The HIRAD system, also known technically as a microwave synthetic aperture radiometer, is designed to operate in the microwave spectrum, from about 4 gigahertz to 7 gigahertz. Discrete parts of that range are used to enable discrimination between ocean surface emission and that from the rain located between the instrument and the surface.
"On the aircraft, the instrument would be flying a track over the storm, with a multitude of simultaneous beams," explained Hopkins. "We would be pixelating the surface and could determine what radiation is coming from each area to generate a map of the intensity of the wind speeds as we fly over the storm."
Beyond supporting the radiometer's need for high sensitivity and low noise, the component also had to be as small and light as possible to be part of the Global Hawk payload. The GTRI design was manufactured by an outside company, and integrated directly onto the back of the instrument's antenna. The circuitry is just 20 one-thousandths of an inch thick, printed on flexible circuit materials.
"This project is an example of the kinds of work we have been doing for the Department of Defense, and we're pleased that this technology can be transitioned to assist with weather prediction and research," Hopkins said.
As part of a small business innovation research (SBIR) project with Spectral Research Inc., GTRI researchers also participated in an effort to increase the capability of the HIRAD array by designing a dual polarized array to replace the single polarized array that is part of the existing test system. The dual polarized array operates at the same 4 to 7 gigahertz range as the single polarized array, but provides both polarization channels in the same area.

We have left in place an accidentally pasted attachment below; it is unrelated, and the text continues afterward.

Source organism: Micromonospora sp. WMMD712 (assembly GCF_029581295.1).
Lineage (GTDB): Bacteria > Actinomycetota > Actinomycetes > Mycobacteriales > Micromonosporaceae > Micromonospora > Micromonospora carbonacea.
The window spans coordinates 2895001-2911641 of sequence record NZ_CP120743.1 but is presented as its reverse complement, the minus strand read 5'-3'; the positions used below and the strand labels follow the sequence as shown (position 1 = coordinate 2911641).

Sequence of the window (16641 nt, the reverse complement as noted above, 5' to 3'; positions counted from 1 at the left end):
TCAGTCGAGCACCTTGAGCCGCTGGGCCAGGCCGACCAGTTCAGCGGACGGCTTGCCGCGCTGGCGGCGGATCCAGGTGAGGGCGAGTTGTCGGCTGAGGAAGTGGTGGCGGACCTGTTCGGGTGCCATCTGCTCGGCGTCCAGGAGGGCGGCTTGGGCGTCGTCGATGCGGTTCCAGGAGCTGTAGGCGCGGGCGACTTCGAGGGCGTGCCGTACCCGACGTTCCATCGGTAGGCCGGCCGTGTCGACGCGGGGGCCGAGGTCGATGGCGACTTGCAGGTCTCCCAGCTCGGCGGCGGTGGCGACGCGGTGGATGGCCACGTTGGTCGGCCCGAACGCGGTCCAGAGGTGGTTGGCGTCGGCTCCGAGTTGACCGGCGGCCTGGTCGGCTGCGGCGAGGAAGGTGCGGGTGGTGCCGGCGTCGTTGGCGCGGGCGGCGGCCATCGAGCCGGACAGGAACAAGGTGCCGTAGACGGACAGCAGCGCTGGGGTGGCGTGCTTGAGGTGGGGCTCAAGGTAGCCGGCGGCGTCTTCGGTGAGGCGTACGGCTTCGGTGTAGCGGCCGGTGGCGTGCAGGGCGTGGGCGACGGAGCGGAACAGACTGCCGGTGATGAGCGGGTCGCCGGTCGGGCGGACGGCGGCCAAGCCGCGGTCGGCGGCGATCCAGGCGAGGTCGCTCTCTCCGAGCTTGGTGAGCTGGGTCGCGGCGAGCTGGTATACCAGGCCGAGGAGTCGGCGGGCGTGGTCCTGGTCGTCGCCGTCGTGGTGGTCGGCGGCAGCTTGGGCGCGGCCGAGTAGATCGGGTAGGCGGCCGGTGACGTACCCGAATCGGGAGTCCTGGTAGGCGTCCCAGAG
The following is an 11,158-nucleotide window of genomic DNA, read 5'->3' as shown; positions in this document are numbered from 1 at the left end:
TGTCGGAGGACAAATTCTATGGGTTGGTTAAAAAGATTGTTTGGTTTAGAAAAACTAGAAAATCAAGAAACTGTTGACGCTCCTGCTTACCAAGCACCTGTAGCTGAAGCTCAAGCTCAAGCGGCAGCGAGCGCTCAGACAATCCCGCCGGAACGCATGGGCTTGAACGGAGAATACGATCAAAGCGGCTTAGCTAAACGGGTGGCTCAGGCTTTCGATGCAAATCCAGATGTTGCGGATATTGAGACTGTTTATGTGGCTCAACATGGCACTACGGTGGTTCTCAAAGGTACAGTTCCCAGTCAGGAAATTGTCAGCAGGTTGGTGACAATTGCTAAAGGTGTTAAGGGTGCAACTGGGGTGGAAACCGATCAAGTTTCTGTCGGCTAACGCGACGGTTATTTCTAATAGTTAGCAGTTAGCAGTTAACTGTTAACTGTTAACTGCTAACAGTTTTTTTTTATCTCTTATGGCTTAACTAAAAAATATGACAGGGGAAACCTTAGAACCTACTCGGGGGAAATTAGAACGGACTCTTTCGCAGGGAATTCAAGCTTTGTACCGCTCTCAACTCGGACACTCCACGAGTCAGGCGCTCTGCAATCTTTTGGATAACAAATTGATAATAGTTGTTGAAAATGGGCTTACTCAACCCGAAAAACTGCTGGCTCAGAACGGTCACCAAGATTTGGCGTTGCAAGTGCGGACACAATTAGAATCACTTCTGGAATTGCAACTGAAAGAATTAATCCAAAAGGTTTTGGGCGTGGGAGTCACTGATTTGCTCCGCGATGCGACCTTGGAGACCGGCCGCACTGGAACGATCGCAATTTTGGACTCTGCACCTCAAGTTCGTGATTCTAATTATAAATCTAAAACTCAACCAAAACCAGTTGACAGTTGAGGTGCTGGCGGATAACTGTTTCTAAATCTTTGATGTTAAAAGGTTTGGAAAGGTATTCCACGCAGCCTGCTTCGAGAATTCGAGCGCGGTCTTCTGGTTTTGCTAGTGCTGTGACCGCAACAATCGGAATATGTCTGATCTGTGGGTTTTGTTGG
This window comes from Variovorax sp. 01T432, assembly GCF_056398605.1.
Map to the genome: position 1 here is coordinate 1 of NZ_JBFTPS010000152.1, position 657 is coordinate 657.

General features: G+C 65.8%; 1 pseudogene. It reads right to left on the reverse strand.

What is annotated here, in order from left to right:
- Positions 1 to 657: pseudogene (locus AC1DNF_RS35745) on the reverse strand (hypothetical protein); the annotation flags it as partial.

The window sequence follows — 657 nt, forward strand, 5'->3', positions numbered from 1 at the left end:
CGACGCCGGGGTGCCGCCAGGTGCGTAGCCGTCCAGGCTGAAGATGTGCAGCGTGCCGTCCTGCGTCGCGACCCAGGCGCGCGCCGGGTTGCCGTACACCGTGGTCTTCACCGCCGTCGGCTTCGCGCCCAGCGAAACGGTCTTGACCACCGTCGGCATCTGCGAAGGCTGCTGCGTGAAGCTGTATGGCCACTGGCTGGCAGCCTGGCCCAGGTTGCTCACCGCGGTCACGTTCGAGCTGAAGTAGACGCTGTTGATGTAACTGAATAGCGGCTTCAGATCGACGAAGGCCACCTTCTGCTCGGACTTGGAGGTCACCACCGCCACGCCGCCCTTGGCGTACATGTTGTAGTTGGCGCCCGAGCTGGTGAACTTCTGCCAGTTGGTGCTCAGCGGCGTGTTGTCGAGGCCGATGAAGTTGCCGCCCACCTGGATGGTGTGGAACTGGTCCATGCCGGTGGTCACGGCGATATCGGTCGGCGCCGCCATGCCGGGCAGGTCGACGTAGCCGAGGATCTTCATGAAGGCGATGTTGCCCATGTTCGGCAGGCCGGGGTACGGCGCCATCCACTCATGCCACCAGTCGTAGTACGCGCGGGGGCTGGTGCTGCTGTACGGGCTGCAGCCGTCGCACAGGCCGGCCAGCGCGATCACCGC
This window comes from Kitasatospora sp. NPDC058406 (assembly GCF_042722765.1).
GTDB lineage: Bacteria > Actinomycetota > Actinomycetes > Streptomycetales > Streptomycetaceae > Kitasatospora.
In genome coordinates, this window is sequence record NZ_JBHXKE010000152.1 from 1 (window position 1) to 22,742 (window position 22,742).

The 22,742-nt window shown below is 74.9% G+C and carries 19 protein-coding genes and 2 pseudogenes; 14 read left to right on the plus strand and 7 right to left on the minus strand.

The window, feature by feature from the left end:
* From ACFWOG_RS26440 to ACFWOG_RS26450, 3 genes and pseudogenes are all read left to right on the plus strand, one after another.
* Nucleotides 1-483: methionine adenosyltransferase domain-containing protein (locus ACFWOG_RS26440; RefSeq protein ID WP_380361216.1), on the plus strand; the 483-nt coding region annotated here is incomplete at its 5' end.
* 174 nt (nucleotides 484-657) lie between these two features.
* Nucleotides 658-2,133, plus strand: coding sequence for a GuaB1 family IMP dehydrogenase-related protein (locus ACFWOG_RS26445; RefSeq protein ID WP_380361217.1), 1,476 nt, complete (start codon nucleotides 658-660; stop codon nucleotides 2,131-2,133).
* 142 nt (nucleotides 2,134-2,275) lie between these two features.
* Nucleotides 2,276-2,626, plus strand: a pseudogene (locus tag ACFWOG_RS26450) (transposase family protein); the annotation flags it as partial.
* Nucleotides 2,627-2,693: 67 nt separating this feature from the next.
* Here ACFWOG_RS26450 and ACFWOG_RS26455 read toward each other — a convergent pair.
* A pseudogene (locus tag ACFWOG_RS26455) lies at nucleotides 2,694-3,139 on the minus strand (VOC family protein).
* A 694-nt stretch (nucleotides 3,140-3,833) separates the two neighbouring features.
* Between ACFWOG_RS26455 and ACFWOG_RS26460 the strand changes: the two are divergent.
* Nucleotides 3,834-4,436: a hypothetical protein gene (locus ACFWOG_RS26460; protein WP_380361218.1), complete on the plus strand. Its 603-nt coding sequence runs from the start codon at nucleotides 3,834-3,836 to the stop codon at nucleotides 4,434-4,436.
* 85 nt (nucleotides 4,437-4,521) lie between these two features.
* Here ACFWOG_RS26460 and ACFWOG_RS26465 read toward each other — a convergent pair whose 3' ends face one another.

The dual polarized design exploited fragmented antenna technology developed at GTRI to support this broad range of frequencies.
"One key challenge in the array study was to use the same footprint as the single polarization array," said Jim Maloney, a GTRI principal research engineer. "Prototype dual polarization arrays were built and measured to confirm the ability of GTRI's fragmented antenna technology to meet the bandwidth and form factor requirements."
The Global Hawk can fly at altitudes of more than 60,000 feet, and can stay in the air for as long as 31 hours, allowing it to remain in the hurricane area as much as four times longer than piloted aircraft now used for monitoring hurricanes. It provides data that is more detailed than what satellites could provide.
"A UAV is able to stay over the storm for much longer," Miller noted. "Compared to a satellite, the UAV observations are of much higher spatial resolution, and depending on the satellite's orbit, generally of a much longer time period. A satellite instrument would be able to observe storms continually, over a much larger area, but would provide much coarser spatial resolution."
Development of HIRAD was supported by NASA and the National Oceanic and Atmospheric Administration (NOAA). The project involved partnerships among NASA's Marshall Space Flight Center, NOAA's Unmanned Aerial Systems Program, the University of Michigan, the University of Central Florida and NOAA's Hurricane Research Division.